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As much as I love to eat Ilish cooked in the traditional preparations, I'm absolutely obsessed with making new dishes with it as well; whether it is Kolmi Saag Diye Ilish (Hilsa stewed with kolmi greens), Ilisher Dom Chorchori (Hilsa and seasonal vegetables stewed in sealed earthen pot), Hilsa baked with Bori Crust, Hilsa Grilled with Cheese and KanchaLanka Pickle, Hilsa Stuffed Pumpkin Blossoms with Cinnamon Smoked Pineapple Salsa or the simple Shosha Ilish (Hilsa simmered with cucumber and coconut).
The Dreadful Decline
One thing that I understood over the years is - Hilsa is so great by itself that it lends its flavour to any dish you make; it lets you combine various spices and vegetables, yet keeps its greatness intact. But today even though I want to do so much more but my love, my Ilish is ever so elusive. With more and more chefs creating newer ways to serve Hilsa or reintroducing old favourites, we are not realizing a dreadful underlying mistake.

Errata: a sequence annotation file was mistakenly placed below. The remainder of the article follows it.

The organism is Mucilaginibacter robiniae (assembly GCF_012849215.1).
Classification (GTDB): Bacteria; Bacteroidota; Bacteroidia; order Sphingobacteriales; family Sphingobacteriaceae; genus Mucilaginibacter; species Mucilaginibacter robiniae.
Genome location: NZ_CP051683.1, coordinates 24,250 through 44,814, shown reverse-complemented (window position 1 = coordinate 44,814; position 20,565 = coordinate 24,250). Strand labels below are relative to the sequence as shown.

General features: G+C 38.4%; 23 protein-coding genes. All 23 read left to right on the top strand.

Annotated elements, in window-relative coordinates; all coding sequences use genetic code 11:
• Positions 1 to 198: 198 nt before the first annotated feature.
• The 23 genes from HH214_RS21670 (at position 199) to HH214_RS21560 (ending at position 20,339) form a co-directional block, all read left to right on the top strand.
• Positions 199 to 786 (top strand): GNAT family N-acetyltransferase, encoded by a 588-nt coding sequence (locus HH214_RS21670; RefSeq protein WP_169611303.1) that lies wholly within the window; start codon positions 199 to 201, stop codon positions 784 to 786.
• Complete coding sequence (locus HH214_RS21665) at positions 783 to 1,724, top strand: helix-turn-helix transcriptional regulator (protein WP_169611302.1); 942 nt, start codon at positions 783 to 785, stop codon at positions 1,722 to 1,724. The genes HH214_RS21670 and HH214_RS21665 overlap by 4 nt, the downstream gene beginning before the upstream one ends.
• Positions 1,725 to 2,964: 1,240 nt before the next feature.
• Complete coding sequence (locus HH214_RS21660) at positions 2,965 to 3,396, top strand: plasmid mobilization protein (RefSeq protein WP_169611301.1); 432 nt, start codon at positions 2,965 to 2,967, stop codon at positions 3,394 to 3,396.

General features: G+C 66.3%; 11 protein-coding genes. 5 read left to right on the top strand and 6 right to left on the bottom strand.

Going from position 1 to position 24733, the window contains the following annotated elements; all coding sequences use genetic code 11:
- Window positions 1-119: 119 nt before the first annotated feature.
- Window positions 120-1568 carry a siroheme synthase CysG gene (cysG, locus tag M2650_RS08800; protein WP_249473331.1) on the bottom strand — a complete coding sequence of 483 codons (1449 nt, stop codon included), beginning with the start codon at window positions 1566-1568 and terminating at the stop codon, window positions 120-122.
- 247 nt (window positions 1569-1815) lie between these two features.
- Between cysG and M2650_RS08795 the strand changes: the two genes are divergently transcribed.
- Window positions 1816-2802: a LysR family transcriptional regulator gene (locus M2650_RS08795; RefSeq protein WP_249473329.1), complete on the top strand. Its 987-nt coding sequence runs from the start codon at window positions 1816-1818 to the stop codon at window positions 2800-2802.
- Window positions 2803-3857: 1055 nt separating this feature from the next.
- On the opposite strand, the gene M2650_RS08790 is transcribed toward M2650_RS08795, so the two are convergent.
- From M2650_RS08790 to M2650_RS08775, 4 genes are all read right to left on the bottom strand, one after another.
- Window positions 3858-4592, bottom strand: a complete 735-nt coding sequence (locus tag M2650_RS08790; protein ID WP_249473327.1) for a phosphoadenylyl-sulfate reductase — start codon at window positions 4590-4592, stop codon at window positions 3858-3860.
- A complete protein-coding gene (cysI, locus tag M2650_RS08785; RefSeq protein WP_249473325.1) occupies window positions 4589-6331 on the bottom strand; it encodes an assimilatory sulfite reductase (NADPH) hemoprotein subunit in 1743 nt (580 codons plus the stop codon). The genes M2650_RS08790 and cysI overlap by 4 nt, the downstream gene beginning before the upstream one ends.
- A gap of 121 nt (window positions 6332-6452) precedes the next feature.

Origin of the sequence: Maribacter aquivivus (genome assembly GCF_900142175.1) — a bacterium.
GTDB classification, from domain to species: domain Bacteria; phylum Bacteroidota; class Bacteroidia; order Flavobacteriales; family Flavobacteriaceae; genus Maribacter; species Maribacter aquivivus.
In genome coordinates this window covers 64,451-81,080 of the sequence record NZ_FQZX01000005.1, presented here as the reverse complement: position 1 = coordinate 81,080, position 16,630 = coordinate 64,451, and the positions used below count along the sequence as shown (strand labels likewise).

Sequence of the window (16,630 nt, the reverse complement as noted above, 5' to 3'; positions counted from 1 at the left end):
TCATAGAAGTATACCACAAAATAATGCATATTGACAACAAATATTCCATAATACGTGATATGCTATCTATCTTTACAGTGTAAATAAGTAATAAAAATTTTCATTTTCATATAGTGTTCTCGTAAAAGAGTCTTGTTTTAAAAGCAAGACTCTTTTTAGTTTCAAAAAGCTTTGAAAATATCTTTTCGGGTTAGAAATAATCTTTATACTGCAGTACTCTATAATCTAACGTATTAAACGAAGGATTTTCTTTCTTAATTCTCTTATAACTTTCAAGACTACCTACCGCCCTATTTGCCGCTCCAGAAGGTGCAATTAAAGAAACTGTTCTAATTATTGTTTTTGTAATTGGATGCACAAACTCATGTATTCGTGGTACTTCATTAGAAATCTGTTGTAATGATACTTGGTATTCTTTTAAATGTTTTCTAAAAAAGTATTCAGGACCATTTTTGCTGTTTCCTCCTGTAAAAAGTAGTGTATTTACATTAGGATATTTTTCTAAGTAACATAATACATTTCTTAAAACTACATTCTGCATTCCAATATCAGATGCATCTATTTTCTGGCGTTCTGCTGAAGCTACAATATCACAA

It is no longer just a phrase that the "ganga-r Ilish" (Hilsa from the Ganges) is disappearing from our vocabulary but it means a whole lot more. The shoals of Hilsa are simply dwindling year by year. Like all other animals, Hilsa too has certain favourable conditions for it to reproduce. A few of them include depth of the river channel of a minimum of 50-60 feet and reasonably less polluted water with the influx of fresh clean water such as rainwater. Moreover, heavy siltation in the river channels with the absence of proper consorted dredging plans, indiscriminate catching of juveniles in the catchment areas, disruption of migration routes, loss of spawning, feeding and nursing grounds, and increased river pollution are considered to be some of the causes for this decline in Hilsa concentration in Bengal.